Maybe it’s just me, but so far in 2013 the public has not been able to escape the 40th anniversary of the theatrical release of “Enter the Dragon” in July 1973.

A big part of why “ETD” is still remembered, of course, was the untimely death of its star, Bruce Lee, on July 20, 1973, a mere six days before the movie made its debut in Hollywood — which locked Lee’s legend in action films, the martial arts and as an important pop culture personality, not just among Asian Americans but to nearly everyone worldwide.

As noted in my April 20 ITNS column (read it at, “ETD” was feted at the Academy of Motion Pictures Arts and Sciences on April 17. This was followed on June 11 by Warner Bros. Home Entertainment’s 40th anniversary Blu-Ray release of “Enter the Dragon.” It has a suggested retail price of $49.99 and contains supplemental material, including the directorial debut of Lee’s daughter, Shannon Lee, with a 25-minute documentary titled “No Way as Way” that examines her father’s impact on celebrities like boxer Sugar Ray Leonard, actor George Takei and DJ Steve Aoki in their respective fields. This Blu-Ray, incidentally, is supposed to be superior to an earlier Blu-Ray release of “ETD.”

Meantime, a co-worker of mine with a subscription to the magazine tells me that the July-August issue of Playboy has an article by Matthew Polly on the difficulties that had to be overcome in making “Enter the Dragon.” (I guess Playboy really is good for the articles.) Fortunately, the article, sans risqué photos, can be read for free at:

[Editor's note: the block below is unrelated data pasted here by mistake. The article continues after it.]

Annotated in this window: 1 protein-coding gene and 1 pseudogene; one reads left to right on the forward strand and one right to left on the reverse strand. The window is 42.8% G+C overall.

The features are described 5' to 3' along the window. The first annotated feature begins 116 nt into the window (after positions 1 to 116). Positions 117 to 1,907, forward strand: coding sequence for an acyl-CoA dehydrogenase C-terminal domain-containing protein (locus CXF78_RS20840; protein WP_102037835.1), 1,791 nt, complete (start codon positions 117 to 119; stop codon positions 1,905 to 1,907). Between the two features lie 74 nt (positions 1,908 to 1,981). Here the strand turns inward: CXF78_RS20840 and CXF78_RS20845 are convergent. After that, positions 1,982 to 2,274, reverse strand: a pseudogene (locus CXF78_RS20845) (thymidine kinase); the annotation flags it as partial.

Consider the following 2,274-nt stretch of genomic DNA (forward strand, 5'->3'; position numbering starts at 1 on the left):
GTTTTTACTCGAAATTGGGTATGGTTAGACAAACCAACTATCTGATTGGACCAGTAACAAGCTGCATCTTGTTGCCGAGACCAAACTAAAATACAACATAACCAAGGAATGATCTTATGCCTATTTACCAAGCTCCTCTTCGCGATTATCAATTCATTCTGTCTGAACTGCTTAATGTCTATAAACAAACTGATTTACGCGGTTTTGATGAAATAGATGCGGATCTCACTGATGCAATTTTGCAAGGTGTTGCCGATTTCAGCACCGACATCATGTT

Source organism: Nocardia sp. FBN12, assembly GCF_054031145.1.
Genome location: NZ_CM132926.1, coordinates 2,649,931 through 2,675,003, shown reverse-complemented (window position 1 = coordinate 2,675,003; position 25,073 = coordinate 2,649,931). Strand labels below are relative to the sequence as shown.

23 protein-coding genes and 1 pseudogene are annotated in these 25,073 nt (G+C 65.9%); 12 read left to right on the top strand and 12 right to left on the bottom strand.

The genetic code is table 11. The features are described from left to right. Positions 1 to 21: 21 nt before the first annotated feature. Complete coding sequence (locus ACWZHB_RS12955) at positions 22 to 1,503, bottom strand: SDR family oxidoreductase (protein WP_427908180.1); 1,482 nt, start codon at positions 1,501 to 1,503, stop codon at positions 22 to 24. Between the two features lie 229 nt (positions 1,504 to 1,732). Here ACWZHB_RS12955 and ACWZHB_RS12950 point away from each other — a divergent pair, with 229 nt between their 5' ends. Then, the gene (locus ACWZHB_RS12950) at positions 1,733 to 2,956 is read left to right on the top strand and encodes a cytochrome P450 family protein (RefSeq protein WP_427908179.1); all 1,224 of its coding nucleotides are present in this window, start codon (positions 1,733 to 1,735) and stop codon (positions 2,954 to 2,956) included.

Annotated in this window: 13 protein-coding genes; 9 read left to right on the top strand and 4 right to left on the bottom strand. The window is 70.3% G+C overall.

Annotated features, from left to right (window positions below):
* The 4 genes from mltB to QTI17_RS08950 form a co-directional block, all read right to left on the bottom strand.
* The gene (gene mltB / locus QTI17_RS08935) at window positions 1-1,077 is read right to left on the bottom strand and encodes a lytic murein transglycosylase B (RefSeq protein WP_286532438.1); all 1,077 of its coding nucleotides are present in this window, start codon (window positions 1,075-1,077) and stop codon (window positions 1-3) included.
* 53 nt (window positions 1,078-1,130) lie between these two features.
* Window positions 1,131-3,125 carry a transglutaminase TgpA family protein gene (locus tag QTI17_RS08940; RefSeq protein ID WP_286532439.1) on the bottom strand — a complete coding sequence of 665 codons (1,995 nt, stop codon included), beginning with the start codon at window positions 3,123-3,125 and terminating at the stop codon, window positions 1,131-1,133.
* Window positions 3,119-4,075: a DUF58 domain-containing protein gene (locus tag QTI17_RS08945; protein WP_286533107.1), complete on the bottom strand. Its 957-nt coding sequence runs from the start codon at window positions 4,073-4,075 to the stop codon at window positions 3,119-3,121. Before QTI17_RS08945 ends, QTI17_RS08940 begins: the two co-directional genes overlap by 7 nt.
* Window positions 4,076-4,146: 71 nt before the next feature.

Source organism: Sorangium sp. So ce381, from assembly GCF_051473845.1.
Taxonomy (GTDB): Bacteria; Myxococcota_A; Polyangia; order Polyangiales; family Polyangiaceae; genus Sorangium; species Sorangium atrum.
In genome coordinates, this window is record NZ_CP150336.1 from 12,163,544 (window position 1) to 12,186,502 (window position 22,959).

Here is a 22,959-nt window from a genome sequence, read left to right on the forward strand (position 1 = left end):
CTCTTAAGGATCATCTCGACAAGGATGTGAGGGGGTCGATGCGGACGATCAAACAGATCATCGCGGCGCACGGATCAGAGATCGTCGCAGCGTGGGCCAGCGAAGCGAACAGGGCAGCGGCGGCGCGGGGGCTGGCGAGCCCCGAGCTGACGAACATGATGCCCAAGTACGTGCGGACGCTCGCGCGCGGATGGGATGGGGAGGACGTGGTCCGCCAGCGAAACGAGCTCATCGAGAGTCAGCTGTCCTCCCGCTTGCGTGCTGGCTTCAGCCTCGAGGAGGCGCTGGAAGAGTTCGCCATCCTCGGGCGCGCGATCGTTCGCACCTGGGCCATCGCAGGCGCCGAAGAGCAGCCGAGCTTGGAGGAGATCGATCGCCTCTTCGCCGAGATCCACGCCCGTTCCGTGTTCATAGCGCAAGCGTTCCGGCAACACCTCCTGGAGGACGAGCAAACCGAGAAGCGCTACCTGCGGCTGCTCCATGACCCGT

Then, last week, my pal Vic Cook — a TV animation director for Warner Bros. — invited me to the studio’s 40th anniversary screening of “ETD” on its Burbank lot. It was an employees-only event, but as his guest, I was able to attend. (Employees were entitled to a gratis copy of the aforementioned Blu-Ray, and I managed to snag one as a member of the press. Now I have something to watch when I get a player and high-def TV!)

In some ways, it was a reprise of the April AMPAS screening of the “ETD,” with many of the same guests: Producers Paul Heller and Fred Weintraub, cinematographer Gil Hubbs, “ETD” co-stars Bob Wall and John Saxon, and the aforementioned Shannon Lee, this time with her mother, Linda Lee Cadwell, but with composer Lalo Schifrin absent.

Regarding that AMPAS screening, what I had failed to mention in my April column was that it was in conjunction with a display of kung fu movie posters originally collected by Stephen Chin, a Hollywood writer and producer. I still have yet to see the poster collection, but by attending the June 19 Warners lot screening, I got to hear him wax on about the making of the movie and why he thinks “ETD” still holds up after so many years.

In his lecture before the screening of both “ETD” and “No Way as Way” and his moderation of a panel of all the aforementioned guests, Chin had some interesting, insightful thoughts about the meaning of “ETD” 40 years later.

Chin spoke of what a difficult period 1972-73 was for America and how difficult it was for “Enter the Dragon” to get made. One, it was a Warner Bros. co-production with Golden Harvest, and Warner Bros. budgeted only $250,000 for it — a miserly sum in those days.